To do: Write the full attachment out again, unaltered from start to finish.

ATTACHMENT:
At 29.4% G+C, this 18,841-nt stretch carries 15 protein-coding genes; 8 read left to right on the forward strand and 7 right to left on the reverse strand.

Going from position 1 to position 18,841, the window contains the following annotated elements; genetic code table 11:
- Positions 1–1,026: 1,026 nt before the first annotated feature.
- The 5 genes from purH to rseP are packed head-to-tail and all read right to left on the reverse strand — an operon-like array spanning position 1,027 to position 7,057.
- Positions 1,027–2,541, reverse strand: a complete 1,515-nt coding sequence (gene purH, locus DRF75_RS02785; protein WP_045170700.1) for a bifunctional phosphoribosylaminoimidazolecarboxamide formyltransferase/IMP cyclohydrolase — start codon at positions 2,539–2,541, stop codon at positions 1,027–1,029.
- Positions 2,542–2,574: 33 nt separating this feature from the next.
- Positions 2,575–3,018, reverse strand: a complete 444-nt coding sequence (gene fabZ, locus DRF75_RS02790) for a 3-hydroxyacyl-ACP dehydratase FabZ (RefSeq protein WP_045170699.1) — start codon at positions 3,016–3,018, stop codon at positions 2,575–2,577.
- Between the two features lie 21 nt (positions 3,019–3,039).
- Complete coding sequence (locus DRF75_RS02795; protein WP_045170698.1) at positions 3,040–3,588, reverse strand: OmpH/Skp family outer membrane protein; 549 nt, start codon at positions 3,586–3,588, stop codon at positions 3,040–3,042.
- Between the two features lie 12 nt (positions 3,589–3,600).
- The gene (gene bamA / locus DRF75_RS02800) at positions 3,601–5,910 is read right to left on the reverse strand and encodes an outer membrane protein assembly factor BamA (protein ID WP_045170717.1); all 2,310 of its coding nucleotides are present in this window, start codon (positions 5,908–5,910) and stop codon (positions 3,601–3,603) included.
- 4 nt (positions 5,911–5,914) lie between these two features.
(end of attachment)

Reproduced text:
At 29.4% G+C, this 18,841-nt stretch carries 15 protein-coding genes; 8 read left to right on the forward strand and 7 right to left on the reverse strand.

Going from position 1 to position 18,841, the window contains the following annotated elements; genetic code table 11:
- Positions 1–1,026: 1,026 nt before the first annotated feature.
- The 5 genes from purH to rseP are packed head-to-tail and all read right to left on the reverse strand — an operon-like array spanning position 1,027 to position 7,057.
- Positions 1,027–2,541, reverse strand: a complete 1,515-nt coding sequence (gene purH, locus DRF75_RS02785; protein WP_045170700.1) for a bifunctional phosphoribosylaminoimidazolecarboxamide formyltransferase/IMP cyclohydrolase — start codon at positions 2,539–2,541, stop codon at positions 1,027–1,029.
- Positions 2,542–2,574: 33 nt separating this feature from the next.
- Positions 2,575–3,018, reverse strand: a complete 444-nt coding sequence (gene fabZ, locus DRF75_RS02790) for a 3-hydroxyacyl-ACP dehydratase FabZ (RefSeq protein WP_045170699.1) — start codon at positions 3,016–3,018, stop codon at positions 2,575–2,577.
- Between the two features lie 21 nt (positions 3,019–3,039).
- Complete coding sequence (locus DRF75_RS02795; protein WP_045170698.1) at positions 3,040–3,588, reverse strand: OmpH/Skp family outer membrane protein; 549 nt, start codon at positions 3,586–3,588, stop codon at positions 3,040–3,042.
- Between the two features lie 12 nt (positions 3,589–3,600).
- The gene (gene bamA / locus DRF75_RS02800) at positions 3,601–5,910 is read right to left on the reverse strand and encodes an outer membrane protein assembly factor BamA (protein ID WP_045170717.1); all 2,310 of its coding nucleotides are present in this window, start codon (positions 5,908–5,910) and stop codon (positions 3,601–3,603) included.
- 4 nt (positions 5,911–5,914) lie between these two features.